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Florida Leads Nation In The Death Penalty

A recent study found that Florida leads the United States in sentencing people convicted of murder to the death penalty.

According to the study conducted by Death Penalty Information Center, the State of Florida sentenced 21 inmates to die by lethal injection in 2012 alone. As well, Florida executed 3 death row inmates in 2012.

Recently, the State Attorney for Palm Beach County announced that his office will be filing notices of intent to seek the death penalty for every first-degree murder case they file. Not every first-degree murder case is a "death penalty case." Factors that aggravate the circumstances of the crime are typically considered by a group of senior-level prosecutors who then decide whether the facts are sufficient to warrant the death penalty. Aggravating factors may include whether the murder was motivated by financial gain, whether the victim was killed in a particularly heinous, atrocious, and cruel manner, and whether the murder occurred during the commission of a serious felony. These are only some of the aggravating factors set forth by Florida law.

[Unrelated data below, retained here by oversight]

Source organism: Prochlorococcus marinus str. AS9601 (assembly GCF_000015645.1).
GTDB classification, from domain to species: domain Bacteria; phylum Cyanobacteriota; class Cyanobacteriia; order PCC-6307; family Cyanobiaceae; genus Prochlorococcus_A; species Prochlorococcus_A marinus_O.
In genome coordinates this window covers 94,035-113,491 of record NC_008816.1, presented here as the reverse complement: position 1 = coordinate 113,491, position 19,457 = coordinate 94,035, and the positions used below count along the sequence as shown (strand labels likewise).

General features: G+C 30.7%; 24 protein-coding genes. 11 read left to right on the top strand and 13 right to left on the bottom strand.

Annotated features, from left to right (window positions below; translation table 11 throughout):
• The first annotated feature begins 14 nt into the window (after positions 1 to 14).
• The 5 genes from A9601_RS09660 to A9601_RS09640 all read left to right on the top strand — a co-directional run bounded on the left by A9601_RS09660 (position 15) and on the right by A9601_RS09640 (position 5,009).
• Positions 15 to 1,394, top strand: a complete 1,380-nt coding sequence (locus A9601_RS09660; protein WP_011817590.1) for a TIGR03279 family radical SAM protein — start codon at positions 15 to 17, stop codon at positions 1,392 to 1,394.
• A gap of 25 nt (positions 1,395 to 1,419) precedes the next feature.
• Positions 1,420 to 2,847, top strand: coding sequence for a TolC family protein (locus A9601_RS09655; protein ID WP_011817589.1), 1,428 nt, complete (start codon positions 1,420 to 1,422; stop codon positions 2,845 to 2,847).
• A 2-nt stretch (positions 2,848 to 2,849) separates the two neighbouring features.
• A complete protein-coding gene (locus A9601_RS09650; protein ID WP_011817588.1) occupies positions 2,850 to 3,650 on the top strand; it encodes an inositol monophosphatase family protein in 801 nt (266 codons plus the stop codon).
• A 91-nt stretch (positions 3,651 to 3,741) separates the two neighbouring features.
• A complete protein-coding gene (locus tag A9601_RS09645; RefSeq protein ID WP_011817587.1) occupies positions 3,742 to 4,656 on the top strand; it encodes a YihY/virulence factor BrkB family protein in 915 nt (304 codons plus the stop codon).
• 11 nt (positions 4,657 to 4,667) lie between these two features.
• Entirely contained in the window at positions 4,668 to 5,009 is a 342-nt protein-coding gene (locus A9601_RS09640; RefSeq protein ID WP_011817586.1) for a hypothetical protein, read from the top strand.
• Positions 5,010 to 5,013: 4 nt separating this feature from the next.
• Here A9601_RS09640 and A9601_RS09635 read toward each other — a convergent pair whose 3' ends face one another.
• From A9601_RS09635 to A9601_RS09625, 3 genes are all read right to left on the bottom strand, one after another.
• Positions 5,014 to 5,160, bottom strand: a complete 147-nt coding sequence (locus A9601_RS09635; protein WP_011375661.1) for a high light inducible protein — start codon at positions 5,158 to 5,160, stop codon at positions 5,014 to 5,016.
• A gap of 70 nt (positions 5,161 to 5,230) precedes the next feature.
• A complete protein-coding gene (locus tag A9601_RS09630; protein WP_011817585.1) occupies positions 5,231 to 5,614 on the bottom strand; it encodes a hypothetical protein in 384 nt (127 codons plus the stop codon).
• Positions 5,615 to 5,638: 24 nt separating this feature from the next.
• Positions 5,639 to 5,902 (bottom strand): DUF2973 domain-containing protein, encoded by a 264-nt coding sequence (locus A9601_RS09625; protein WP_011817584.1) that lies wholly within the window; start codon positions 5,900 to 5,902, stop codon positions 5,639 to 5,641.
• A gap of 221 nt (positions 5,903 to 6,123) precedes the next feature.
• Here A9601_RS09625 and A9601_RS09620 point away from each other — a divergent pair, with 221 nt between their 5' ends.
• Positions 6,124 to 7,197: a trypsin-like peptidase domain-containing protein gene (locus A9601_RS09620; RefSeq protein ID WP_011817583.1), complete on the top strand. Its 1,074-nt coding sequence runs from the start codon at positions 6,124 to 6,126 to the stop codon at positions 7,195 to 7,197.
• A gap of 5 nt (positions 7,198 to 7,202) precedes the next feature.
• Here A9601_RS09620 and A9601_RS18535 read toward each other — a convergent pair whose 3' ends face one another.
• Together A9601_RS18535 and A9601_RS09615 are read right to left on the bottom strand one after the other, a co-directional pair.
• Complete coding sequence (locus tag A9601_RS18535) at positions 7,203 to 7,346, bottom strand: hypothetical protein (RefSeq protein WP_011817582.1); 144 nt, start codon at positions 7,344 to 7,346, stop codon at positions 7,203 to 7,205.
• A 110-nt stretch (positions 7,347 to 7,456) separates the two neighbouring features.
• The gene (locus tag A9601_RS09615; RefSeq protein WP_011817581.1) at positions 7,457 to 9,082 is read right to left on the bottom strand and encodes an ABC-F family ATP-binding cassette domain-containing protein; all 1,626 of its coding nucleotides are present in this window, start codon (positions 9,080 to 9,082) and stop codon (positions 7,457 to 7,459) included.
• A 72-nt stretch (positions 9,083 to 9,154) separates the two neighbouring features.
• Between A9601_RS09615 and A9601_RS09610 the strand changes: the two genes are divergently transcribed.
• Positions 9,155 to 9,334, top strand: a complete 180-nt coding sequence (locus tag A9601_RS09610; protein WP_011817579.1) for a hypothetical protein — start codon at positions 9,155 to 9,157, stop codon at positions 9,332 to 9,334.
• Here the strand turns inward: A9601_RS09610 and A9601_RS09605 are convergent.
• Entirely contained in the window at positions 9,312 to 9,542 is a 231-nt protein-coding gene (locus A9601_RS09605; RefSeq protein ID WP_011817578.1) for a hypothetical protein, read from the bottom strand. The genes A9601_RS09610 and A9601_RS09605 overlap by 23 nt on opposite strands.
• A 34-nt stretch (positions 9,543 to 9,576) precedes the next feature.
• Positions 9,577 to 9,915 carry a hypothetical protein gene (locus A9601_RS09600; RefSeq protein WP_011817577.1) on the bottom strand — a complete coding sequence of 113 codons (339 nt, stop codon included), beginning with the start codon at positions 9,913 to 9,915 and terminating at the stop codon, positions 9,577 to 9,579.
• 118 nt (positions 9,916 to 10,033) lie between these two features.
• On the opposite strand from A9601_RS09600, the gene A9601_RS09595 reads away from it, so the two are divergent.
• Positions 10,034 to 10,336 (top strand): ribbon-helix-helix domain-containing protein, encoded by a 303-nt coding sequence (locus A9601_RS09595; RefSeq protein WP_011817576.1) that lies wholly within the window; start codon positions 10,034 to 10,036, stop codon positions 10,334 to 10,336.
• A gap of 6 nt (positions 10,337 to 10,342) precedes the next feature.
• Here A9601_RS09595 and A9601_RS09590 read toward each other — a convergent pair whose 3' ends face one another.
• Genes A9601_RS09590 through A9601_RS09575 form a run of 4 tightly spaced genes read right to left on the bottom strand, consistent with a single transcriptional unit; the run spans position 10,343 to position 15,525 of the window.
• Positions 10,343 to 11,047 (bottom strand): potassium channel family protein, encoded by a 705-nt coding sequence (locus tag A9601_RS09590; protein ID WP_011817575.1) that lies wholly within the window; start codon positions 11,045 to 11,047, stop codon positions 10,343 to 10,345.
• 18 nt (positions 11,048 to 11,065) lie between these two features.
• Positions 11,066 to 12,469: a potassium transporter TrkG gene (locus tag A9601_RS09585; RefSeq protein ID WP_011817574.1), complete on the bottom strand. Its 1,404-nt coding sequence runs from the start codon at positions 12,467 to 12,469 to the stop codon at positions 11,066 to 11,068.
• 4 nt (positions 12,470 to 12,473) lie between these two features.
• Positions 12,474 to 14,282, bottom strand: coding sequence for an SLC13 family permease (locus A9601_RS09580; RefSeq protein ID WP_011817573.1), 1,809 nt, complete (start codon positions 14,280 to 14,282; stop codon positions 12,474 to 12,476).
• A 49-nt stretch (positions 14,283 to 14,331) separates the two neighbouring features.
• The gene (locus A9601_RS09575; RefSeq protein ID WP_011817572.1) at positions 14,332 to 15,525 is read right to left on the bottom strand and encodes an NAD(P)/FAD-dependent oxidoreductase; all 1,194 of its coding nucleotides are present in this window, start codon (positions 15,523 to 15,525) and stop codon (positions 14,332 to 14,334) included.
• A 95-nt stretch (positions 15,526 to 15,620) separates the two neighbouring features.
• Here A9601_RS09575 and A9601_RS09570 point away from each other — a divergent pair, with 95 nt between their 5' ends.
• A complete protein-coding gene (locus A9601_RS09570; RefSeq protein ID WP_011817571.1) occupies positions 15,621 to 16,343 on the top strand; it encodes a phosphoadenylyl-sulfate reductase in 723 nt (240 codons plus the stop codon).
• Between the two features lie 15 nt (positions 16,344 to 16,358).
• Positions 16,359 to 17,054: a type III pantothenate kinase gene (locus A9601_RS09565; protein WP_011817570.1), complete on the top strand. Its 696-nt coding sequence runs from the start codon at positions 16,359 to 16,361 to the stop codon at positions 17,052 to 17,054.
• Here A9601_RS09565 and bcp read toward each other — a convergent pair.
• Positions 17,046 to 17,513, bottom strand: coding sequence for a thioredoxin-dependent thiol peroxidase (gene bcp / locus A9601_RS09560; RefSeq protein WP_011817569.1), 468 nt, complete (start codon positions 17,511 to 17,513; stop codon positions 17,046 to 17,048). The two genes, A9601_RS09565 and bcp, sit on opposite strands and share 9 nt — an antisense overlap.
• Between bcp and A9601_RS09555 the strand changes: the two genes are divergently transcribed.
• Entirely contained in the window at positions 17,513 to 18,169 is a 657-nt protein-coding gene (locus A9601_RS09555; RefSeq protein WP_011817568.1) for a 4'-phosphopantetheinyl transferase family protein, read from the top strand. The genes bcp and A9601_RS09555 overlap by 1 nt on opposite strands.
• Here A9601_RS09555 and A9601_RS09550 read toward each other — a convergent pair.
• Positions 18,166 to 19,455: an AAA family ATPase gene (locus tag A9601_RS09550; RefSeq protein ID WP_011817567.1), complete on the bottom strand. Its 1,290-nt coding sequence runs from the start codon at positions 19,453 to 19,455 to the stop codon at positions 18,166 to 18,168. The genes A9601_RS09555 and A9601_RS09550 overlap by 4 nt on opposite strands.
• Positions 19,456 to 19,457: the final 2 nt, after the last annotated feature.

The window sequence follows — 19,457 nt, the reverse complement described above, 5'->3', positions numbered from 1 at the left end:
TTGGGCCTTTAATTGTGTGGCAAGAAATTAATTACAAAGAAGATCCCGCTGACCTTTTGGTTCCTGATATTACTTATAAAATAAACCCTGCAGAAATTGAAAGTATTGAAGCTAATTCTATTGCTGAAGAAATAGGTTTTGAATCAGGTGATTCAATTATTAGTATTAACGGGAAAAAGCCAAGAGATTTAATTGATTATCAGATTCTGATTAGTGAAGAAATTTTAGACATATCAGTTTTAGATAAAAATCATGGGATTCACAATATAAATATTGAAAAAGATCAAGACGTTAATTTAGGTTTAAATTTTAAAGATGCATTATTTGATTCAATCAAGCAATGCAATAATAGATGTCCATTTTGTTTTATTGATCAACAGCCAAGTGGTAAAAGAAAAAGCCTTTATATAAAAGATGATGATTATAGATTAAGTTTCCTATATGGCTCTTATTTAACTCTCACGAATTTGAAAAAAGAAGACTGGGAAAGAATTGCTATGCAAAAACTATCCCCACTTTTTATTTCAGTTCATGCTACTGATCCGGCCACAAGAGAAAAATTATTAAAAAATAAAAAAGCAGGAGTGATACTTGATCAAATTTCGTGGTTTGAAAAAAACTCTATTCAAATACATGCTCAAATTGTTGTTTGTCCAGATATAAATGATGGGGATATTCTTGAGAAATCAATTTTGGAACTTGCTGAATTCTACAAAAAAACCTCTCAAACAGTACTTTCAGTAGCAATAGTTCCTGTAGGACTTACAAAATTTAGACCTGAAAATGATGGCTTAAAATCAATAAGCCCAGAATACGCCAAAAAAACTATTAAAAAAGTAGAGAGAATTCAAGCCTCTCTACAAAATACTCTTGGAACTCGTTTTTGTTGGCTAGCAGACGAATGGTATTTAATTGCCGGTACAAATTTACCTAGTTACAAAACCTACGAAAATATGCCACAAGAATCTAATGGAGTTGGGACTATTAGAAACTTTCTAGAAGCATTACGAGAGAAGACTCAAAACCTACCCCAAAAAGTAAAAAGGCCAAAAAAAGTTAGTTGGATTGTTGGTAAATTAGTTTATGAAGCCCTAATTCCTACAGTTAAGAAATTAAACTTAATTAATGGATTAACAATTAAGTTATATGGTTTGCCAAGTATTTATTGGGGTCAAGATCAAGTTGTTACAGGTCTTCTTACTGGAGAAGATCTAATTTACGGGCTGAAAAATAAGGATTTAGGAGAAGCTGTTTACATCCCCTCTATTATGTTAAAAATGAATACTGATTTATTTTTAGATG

However, in a disturbing policy change, every single first-degree murder case filed in Palm Beach County will now be deemed death penalty eligible.

Florida law requires that anybody convicted of first-degree murder be given a mandatory life term. Since there is no parole in Florida, a life term is a death sentence unto itself. However, it is more humane and far less expensive than the death penalty. It also allows for convictions to be overturned if new exculpatory evidence should ever surface. Every once in a while, DNA evidence will exonerate condemned inmates years after their convictions. Essentially if you eliminate the death penalty, you will guarantee that no innocent person will ever be executed.

Florida needs to take a long look at its correctional goals. With the average length of time from conviction to execution being about 30 years in this state, we need to ask ourselves is it really worth it?

Eric Matheny is a criminal defense attorney serving Miami-Dade and Broward.